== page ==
HC Deb 27 January 1969 vol 776 cc920-2
14. Mr. Montgomery

asked the Secretary of State for Social Services what further plans he has for extending facilities for treatment of drug addicts.

36. Mr. St. John-Stevas

asked the Secretary of State for Social Services whether he will make a statement on progress made in the setting up of treatment centres for drug addicts.

39. Mrs. Renée Short

asked the Secretary of State for Social Services what further proposals he has to extend facilities for the treatment of drug addicts.

Mr. Crossman

I would refer to the replies given on 24th October last to my hon. Friend the Member for Halifax (Dr. Summerskill) and on 2nd December to my hon. Friend the Member for Wolverhampton, North-East (Mrs. Renée Short) which still apply generally. The number of heroin addicts attending outpatient clinics at the end of November was 919 in London and 228 elsewhere, and the number receiving in-patient treatment 68 in the London area and 39 elsewhere,—[Vol. 770, c. 378–9. [Vol. 774, c. 235.]

Mr. Montgomery

Is not the Minister aware of the great concern which has been felt about the treatment of drug addicts? Has his attention been drawn to an article in the Sunday Times in which a supervisor at one of these centres said, "This is supposed to be a treatment centre but it is becoming a prescription centre"? This is a matter which is causing great concern to many people. What do the Government intend to do about it?

Mr. Crossman

I rather share those views. I was at a centre the other day at which much the same answer was given. We are still studying the problem. We have to face the fact that there is not yet a complete answer or knowledge how to tackle the problem. Much of the work at the centres must be analysis and research before they can provide a cure. It would be wrong for the public to be given the idea that there was a simple, easy answer to the problem. We are still studying it.

Mr. St. John-Stevas

But surely the Minister should not be merely studing the question. He should be remedying the scandalous situation which was revealed in the Sunday Times article. Does he need compulsory powers to make treatment effective?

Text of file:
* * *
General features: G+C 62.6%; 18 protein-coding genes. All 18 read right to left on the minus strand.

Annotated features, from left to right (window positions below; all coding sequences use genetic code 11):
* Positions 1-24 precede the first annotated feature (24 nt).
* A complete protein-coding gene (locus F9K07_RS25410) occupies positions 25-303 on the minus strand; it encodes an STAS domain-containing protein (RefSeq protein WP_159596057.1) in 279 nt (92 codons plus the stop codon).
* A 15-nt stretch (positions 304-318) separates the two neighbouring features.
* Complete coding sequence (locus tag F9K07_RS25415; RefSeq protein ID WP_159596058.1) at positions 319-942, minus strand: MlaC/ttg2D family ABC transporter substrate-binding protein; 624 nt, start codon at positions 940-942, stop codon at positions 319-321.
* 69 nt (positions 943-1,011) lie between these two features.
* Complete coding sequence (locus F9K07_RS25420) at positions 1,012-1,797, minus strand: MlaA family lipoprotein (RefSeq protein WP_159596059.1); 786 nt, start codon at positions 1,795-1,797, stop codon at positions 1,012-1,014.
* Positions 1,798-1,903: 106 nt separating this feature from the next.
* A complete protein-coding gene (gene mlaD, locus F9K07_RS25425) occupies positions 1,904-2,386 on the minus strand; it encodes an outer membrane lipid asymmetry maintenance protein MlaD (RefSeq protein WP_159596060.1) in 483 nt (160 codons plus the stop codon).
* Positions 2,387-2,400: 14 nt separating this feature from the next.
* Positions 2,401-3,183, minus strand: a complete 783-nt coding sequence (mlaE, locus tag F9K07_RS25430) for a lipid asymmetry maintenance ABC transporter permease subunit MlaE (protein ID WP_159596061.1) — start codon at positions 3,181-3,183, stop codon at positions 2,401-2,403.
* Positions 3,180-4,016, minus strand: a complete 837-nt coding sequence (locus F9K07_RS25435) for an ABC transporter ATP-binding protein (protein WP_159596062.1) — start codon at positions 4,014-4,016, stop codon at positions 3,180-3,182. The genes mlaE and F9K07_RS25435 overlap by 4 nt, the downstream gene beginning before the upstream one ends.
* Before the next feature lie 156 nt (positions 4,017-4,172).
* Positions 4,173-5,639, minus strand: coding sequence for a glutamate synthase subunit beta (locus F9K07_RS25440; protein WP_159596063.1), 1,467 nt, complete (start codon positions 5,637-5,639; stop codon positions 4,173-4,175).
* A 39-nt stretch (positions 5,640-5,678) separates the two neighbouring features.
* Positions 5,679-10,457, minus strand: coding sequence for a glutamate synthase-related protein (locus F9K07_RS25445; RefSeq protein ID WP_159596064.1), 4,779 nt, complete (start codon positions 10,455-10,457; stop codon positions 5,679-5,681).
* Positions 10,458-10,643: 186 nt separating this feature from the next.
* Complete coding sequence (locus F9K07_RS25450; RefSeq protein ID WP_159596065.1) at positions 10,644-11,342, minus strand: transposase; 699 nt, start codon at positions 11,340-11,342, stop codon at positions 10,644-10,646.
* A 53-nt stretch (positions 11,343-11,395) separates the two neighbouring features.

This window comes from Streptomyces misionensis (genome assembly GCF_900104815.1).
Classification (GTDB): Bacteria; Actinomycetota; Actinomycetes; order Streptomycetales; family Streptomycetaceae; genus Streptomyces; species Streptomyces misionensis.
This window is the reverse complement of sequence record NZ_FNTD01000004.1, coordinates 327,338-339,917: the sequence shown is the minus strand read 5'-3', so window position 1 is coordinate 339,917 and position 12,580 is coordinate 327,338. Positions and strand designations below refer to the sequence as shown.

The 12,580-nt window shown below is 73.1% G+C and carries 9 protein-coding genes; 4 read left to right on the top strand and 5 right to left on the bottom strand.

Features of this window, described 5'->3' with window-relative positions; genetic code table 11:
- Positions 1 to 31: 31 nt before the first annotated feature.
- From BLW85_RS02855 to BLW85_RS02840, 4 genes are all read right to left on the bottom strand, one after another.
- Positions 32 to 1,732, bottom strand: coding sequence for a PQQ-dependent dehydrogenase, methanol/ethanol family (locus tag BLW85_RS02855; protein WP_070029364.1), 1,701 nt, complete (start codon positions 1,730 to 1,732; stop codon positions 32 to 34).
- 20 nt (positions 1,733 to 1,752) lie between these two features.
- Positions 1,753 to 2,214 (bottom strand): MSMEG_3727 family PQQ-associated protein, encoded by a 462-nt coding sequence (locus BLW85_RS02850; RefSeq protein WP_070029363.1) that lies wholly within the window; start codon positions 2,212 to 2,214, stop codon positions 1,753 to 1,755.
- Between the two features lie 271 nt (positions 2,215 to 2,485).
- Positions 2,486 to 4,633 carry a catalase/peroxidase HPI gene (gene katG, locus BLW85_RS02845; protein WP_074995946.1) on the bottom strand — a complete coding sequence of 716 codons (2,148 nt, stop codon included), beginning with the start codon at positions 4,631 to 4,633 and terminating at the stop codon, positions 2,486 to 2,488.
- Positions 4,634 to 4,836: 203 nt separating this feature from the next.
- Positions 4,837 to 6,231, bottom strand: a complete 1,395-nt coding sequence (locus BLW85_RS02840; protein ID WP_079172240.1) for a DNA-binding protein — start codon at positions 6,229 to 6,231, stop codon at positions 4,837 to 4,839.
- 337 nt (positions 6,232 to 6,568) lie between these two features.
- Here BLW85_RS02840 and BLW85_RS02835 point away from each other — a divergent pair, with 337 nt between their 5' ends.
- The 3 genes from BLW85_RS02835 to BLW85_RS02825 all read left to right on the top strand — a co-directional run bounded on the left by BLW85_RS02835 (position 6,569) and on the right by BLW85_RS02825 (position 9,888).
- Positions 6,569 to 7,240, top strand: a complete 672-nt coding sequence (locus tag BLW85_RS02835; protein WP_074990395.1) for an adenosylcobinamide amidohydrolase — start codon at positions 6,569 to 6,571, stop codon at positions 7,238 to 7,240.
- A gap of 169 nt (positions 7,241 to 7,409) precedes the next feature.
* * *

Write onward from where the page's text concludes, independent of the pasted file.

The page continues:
Mr. Crossman

I should like to think carefully about the implications of the last part of that question. I could not answer it off the cuff. It was not put on the Order Paper. The implications of the first part of the question seem not wholly fair in view of what I and my hon. Friends have seen in the work of these centres.

Mrs. Short

While accepting what my right hon. Friend said about our not knowing all the answers, may I ask whether he does not nevertheless think, in view of the increase in the number of drug addicts, particularly among young people, that it is regrettable that such an established unit as the Cane Hill Unit, which was doing excellent treatment for some addicts, has been closed down, thus reducing the number of beds available for those who are willing to take inpatient treatment?

Mr. Crossman

I do not think that the problem is that there are not enough places in the centres for those who wish to go to them. All my evidence is that the centres are not fully used.

Dr. John Dunwoody

Has my right hon. Friend seen recent Press reports about addiction to the amphetamines? Does he not agree that this poses a very serious problem and will he consider further restricting the availability of this group of drugs?

Mr. Crossman

That is a totally different question. I suggest that my hon. Friend puts down a separate Question about it.

Back to
Forward to